Let me be the first to admit: Media stories about other folks in the media tend to be self-aggrandizing, self-referential, and just plain self-absorbed. This isn’t to say that I don’t think there are important media stories to be had out there. The corporatization of media makes it more important than ever that the public is made aware of how stories are gathered, created, and reported.
But the insularity of the media business also often creates journalist-as-local-celeb stories that are less actual news pieces than they are colleague knockdowns or knightings. No matter how you slice it (and as much as they hate to admit it), journos will always be way less important than the stories they cover. And that’s a good thing.
That caveat in mind, David Brauer’s MinnPost piece on Thursday, “What if City Pages Doesn’t Suck?” held a suspicious and simpleminded response from CP editor Kevin Hoffman that was so dubious it deserves a serious second look.
When asked about the continuing and ever-obvious gender disparities at CP, Hoffman responded that A-List editor Jessica Armbruster and copy editor Bridgette Reinsmoen are veteran female employees with responsibility. As a former CP staff writer, I had the pleasure of working with both Armbruster and Reinsmoen, and both are fantastic, especially Reinsmoen, who often put in more hours there than anyone else, poring over pages with a fine-toothed comb and a grimy, old style guide.
However, Reinsmoen and Armbruster hardly have the authority to say what feature stories the paper covers. That’s left up to the almost-all-male news staff, which, minus Paul Demko (who is now here at Minnesota Monitor) now consists of five males and one female. Up until a few months ago, with the hiring of staff writer Beth Walton, the paper’s news-feature writers consisted of six men and zero women. A male-only news regime was in place at CP for more than a year.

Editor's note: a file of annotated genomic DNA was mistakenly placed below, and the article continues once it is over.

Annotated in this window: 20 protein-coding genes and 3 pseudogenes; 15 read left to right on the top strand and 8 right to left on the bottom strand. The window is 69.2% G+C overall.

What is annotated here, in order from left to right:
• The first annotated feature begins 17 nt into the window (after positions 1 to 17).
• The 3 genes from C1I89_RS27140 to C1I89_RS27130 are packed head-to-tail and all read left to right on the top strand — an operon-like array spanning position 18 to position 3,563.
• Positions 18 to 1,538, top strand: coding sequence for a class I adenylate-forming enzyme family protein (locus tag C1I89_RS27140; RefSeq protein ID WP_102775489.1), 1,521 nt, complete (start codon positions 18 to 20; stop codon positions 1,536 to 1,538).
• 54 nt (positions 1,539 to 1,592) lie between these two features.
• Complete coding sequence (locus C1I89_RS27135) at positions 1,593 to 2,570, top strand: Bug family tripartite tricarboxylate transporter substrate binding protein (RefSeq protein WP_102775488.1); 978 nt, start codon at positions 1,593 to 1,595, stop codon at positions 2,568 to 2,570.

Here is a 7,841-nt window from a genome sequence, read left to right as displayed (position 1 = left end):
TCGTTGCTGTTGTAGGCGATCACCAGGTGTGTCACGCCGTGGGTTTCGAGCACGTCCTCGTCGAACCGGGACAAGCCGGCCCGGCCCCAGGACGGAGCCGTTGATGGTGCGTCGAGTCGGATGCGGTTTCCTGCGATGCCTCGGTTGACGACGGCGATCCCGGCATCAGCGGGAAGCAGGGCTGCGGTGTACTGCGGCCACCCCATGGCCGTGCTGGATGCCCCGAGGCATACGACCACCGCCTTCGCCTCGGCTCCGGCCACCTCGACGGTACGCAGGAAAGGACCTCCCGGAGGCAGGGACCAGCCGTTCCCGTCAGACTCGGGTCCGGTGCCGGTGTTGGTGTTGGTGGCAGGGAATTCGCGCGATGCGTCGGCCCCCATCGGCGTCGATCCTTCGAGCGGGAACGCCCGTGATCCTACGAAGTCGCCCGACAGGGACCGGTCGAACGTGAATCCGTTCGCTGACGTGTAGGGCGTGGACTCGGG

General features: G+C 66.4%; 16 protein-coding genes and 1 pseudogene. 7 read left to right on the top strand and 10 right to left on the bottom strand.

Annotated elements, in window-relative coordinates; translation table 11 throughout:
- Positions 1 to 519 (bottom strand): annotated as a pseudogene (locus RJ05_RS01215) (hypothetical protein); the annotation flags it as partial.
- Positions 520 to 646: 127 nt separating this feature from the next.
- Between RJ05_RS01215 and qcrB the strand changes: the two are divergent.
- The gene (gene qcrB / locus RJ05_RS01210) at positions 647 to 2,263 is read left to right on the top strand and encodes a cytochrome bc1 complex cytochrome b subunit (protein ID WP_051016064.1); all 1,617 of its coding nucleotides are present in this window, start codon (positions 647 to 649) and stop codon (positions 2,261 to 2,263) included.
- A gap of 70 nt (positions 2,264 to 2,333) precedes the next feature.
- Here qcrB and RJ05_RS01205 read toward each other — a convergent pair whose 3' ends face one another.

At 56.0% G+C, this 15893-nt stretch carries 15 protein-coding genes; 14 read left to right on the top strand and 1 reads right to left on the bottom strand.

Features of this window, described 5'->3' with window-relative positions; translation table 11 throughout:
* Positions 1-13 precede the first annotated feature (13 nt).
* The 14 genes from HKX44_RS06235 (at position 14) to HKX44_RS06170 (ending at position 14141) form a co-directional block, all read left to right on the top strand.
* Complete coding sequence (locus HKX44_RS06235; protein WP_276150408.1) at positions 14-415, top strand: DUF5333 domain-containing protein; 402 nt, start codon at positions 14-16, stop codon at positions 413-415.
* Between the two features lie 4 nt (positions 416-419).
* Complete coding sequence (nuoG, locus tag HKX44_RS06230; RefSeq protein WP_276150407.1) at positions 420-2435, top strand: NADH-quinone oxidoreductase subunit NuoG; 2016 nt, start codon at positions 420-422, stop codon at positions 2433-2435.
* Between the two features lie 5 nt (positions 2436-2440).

While I am an admitted big fan of Brauer and his work, I was ruffled that he mostly glossed over Hoffman’s comment, a poor attempt at inoculating the gender-gap criticism, in favor of detailing CPs’ highest-traffic-producing blog posts. Outlined instead are slide shows and quick-hit “winners” about things like naked sushi and Ms. Pac Man in Hustler, dude-centric topics that have become a standard at City Pages under Village Voice Media’s thumb. Hits, it would seem, have outpaced quality as a defining measurement of success.
Compounding the palpable sexism in CP’s print pages, Hoffman is known to staffers as a “frat boy” around the office. While that’s an admittedly small-minded and overly simplistic stereotype, some former (and current) staffers describe Hoffman as a single-minded editor hungry for dude-centricity: There’s a not-so-subtle push to bring in city-gritty, dirty-underbelly, sexed-up stories that can be neatly packaged for web hits. (Web hits have become the fool’s gold of the Internet. The Maxim-ization of the media helped create the current Fark-ization of the media, which has served to turn stories into flimsy currency traded for page views. But that’s a whole other story that reveals another layer of dumbing down altogether. And while I’m at it: SEX. SEX. SEX!)
Former staffers I’ve talked to say there was an uncomfortable and juvenile, slap-on-the-back atmosphere created by the heavily male masthead. Hoffman allegedly told one staffer that, since the A-List (the paper’s picks for best events each week) was being edited by females, it was necessary to make sure it wasn’t too, you know, girly. Testosterone-driven stories are acceptable, apparently, but anything with too much estrogen doesn’t pass the CP sniff test.
City Pages isn’t the only Village Voice Media paper to have a mostly-male masthead. In fact, of the 16 VVM papers, there are only five female editors, although one of those is Patricia Calhoun, who co-founded Denver’s Westword paper before VVM snatched it up.
Even more egregious? Of the papers’ 33 managing, senior, associate editors and senior writers, only 9 are female. In other words, females make up only about 25 percent of all of VVM’s editorial-decision makers. And males consistently outnumber females in the newsroom at all but one (LA Weekly) of VVM’s 16 news newspapers. All hirings go through the corporate office in Phoenix.